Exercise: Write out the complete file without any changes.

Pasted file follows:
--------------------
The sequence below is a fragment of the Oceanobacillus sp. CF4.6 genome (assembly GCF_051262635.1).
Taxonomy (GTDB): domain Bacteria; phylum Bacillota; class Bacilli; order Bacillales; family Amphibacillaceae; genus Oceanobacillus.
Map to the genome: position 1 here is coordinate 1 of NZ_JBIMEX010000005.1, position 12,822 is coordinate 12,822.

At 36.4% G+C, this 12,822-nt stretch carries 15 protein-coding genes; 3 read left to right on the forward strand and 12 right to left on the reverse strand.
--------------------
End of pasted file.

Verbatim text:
The sequence below is a fragment of the Oceanobacillus sp. CF4.6 genome (assembly GCF_051262635.1).
Taxonomy (GTDB): domain Bacteria; phylum Bacillota; class Bacilli; order Bacillales; family Amphibacillaceae; genus Oceanobacillus.
Map to the genome: position 1 here is coordinate 1 of NZ_JBIMEX010000005.1, position 12,822 is coordinate 12,822.

At 36.4% G+C, this 12,822-nt stretch carries 15 protein-coding genes; 3 read left to right on the forward strand and 12 right to left on the reverse strand.